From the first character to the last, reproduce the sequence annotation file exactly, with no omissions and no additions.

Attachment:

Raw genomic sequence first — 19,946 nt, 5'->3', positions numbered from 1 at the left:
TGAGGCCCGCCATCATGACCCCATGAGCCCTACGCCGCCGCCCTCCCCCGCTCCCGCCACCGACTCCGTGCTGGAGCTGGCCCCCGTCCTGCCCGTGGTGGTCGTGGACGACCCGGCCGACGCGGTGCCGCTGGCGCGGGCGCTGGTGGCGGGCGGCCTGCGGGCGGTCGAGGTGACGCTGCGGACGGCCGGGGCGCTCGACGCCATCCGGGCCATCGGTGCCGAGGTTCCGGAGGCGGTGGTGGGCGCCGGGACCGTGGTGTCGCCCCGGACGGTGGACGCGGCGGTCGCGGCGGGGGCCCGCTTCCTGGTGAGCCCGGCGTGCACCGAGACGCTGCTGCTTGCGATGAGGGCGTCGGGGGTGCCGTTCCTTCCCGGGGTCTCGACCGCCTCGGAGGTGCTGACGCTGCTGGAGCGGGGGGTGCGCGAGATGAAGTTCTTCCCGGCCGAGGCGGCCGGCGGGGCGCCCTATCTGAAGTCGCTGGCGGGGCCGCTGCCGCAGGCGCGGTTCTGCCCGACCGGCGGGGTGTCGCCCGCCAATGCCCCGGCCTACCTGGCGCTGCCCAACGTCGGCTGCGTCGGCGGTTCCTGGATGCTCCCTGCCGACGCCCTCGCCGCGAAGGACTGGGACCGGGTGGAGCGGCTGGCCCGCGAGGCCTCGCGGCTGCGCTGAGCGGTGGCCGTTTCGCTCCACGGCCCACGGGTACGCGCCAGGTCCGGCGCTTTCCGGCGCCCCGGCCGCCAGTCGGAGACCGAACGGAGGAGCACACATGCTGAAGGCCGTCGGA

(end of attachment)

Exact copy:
Raw genomic sequence first — 19,946 nt, 5'->3', positions numbered from 1 at the left:
TGAGGCCCGCCATCATGACCCCATGAGCCCTACGCCGCCGCCCTCCCCCGCTCCCGCCACCGACTCCGTGCTGGAGCTGGCCCCCGTCCTGCCCGTGGTGGTCGTGGACGACCCGGCCGACGCGGTGCCGCTGGCGCGGGCGCTGGTGGCGGGCGGCCTGCGGGCGGTCGAGGTGACGCTGCGGACGGCCGGGGCGCTCGACGCCATCCGGGCCATCGGTGCCGAGGTTCCGGAGGCGGTGGTGGGCGCCGGGACCGTGGTGTCGCCCCGGACGGTGGACGCGGCGGTCGCGGCGGGGGCCCGCTTCCTGGTGAGCCCGGCGTGCACCGAGACGCTGCTGCTTGCGATGAGGGCGTCGGGGGTGCCGTTCCTTCCCGGGGTCTCGACCGCCTCGGAGGTGCTGACGCTGCTGGAGCGGGGGGTGCGCGAGATGAAGTTCTTCCCGGCCGAGGCGGCCGGCGGGGCGCCCTATCTGAAGTCGCTGGCGGGGCCGCTGCCGCAGGCGCGGTTCTGCCCGACCGGCGGGGTGTCGCCCGCCAATGCCCCGGCCTACCTGGCGCTGCCCAACGTCGGCTGCGTCGGCGGTTCCTGGATGCTCCCTGCCGACGCCCTCGCCGCGAAGGACTGGGACCGGGTGGAGCGGCTGGCCCGCGAGGCCTCGCGGCTGCGCTGAGCGGTGGCCGTTTCGCTCCACGGCCCACGGGTACGCGCCAGGTCCGGCGCTTTCCGGCGCCCCGGCCGCCAGTCGGAGACCGAACGGAGGAGCACACATGCTGAAGGCCGTCGGA